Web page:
Archive for May, 2016

How to Manage Money: Conclusion and Powerful Illustration

This is the last post of what was originally going to be seven posts on how to manage money by my guest blogger Richard L. Blake. This eighth post presents a conclusion and a moving illustration. For the other seven posts, begin with 3/11/2016 with “How to Manage Money.”

FINALLY . . . .

We have considered the foundational biblical principles that God owns everything, and that we are his stewards who will one day give an account. The practical counsel offered is consistent with those biblical principles. Now is the time for an examination of your own stewardship. Are you ready to give account? Remember, the landlord in the Parable of the Talents came at an unexpected time and demanded an account. Wouldn’t today be a good time to ask the Lord to show you ways you can be more faithful with the assets he has entrusted to you? God is telling us to prepare for a long tomorrow by using our short todays to exchange earthly treasures for heavenly ones. Resolve now to build those riches for eternity.


I want to share with you the story of a man who did just that. In 1904 William Borden graduated from a Chicago high school. For his graduation present, his wealthy parents gave him a trip around the world. As the young man traveled through Asia, the Middle East, and Europe, he felt a growing burden for the need of the world’s hurting people for the Gospel. Finally, Borden wrote home that he desired to spend the rest of his life as a missionary. Upon hearing the news, one of his friends expressed disbelief that Bill was “throwing himself away as a missionary.”

William entered Yale University and soon began a small prayer group that gave birth to a movement that eventually spread across the campus. By the end of his first year, 150 freshmen were meeting weekly for Bible study and prayer. By the time Borden was a senior, one thousand of Yale’s 1,300 students were meeting in such groups. His father passed away during his years there, leaving him the vast family fortune that came from silver mining and real estate. Upon his graduation in 1909, Borden turned down some high-paying job offers, not because he was a wealthy heir but because he was still focused on fulfilling his missionary calling.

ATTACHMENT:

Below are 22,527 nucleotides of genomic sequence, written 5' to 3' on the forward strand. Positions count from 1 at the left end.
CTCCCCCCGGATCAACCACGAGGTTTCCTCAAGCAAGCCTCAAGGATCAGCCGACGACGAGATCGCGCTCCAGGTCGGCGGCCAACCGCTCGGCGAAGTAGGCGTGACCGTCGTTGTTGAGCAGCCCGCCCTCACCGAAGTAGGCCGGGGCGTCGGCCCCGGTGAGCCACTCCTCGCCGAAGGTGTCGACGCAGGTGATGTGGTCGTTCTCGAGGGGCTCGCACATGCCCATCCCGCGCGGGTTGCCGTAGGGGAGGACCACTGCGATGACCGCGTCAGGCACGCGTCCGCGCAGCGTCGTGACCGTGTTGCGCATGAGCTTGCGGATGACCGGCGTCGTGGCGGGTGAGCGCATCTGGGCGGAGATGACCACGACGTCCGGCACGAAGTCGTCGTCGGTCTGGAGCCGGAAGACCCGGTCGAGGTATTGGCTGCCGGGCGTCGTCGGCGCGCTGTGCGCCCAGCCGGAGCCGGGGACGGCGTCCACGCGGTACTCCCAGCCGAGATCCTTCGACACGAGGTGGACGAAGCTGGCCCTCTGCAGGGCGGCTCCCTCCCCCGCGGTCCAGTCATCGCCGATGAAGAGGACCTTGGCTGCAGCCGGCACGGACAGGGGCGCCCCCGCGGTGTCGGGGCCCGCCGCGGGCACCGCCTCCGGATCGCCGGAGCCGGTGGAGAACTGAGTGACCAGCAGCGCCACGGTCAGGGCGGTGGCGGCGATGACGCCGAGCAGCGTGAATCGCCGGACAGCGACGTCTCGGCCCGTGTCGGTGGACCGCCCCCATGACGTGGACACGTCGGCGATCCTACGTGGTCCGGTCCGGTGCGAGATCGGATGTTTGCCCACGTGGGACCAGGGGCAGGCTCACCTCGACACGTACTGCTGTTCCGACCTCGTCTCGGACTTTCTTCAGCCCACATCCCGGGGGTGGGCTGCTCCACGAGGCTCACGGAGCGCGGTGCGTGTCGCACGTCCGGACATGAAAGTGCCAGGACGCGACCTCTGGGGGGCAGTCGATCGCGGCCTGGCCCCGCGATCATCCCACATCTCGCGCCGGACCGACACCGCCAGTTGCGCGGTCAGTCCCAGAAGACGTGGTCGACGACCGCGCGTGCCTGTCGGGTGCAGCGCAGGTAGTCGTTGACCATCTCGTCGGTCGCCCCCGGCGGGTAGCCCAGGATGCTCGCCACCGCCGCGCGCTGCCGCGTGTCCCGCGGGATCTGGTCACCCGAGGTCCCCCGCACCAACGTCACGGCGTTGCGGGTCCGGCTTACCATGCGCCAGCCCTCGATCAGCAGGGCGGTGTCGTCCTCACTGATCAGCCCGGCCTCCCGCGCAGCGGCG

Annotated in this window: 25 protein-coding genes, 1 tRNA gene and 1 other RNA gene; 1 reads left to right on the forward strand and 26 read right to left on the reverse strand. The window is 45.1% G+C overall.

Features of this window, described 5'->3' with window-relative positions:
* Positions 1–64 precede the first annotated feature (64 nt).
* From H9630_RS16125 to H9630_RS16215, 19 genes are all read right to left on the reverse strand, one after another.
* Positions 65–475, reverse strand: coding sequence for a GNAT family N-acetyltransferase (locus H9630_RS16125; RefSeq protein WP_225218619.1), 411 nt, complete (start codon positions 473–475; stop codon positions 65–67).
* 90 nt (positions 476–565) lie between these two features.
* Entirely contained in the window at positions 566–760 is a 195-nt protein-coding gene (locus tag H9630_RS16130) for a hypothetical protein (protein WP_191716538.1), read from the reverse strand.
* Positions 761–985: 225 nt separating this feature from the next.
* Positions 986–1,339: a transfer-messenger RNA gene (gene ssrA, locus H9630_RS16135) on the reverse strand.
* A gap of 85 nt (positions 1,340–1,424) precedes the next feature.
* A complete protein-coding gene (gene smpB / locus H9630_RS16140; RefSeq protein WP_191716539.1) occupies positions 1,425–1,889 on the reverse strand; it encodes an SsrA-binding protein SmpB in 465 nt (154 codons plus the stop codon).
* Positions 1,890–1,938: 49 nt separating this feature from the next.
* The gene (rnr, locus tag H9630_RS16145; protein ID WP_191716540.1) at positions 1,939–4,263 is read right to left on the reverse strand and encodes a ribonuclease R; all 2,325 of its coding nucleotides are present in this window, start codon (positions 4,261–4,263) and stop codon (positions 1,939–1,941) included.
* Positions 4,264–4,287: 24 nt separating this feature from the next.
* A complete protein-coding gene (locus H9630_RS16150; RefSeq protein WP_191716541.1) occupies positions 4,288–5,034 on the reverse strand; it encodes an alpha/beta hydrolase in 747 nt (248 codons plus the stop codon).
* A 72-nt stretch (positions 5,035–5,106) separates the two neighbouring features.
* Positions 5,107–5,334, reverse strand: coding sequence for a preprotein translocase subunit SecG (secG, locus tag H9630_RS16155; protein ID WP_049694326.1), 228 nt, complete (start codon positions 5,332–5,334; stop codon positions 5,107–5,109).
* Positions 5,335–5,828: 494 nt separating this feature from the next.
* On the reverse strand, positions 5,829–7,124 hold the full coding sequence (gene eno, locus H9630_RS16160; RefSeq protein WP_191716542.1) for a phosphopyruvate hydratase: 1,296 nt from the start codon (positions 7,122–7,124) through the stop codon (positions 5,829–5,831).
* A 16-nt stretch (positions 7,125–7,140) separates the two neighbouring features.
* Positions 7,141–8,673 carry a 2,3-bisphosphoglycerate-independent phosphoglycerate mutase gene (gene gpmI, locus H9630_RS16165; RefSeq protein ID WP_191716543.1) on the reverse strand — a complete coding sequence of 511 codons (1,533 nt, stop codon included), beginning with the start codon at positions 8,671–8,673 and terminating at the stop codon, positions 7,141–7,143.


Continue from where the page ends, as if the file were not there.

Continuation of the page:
Borden went on to do graduate work at Princeton Theological Seminary in New Jersey. When he finished his studies at Princeton, he followed through with his plan to sail overseas in obedience to God’s call on his life, and in 1912 he set sail for China. Because he was hoping to work there with Muslims, he stopped first in Egypt to study Arabic. While there, he contracted cerebral meningitis. Within a month, 25-year-old William Borden was dead.

Was Borden’s untimely death a waste? Not in Heaven’s perspective. When the news of Borden’s death was cabled back to the United States nearly every major American newspaper reported on it. As stated in his biography, “A wave of sorrow went around the world . . ..” Borden had walked away from his earthly fortune to take the precious Gospel of Jesus to the nations of the world. Most regarded it as a tragedy; however, God took the tragedy and did something far greater than Borden could ever do himself. When thousands of young men and women read Borden’s story in the newspapers of America, it inspired them to leave all they had and give their lives to reach the nations with the Gospel of Jesus Christ.

Borden left an extraordinary legacy, one that extended beyond his brief life and example, as he bequeathed $1 million to Christian missions (equivalent to $24 million in 2016), including the China Inland Mission (CIM) that he was joining, Moody Bible Institute and Moody Church, Princeton Theological Seminary, several Presbyterian mission boards and other Christian agencies. CIM established and dedicated the Borden Memorial Hospital to ministry in Lanzhou in northwest China, an area populated with Muslims like those Borden hoped to serve. In her introduction to his biography, Mary Taylor wrote, “Borden not only gave (away) his wealth, but himself, in a way so joyous and natural that it (seemed) a privilege rather than a sacrifice.”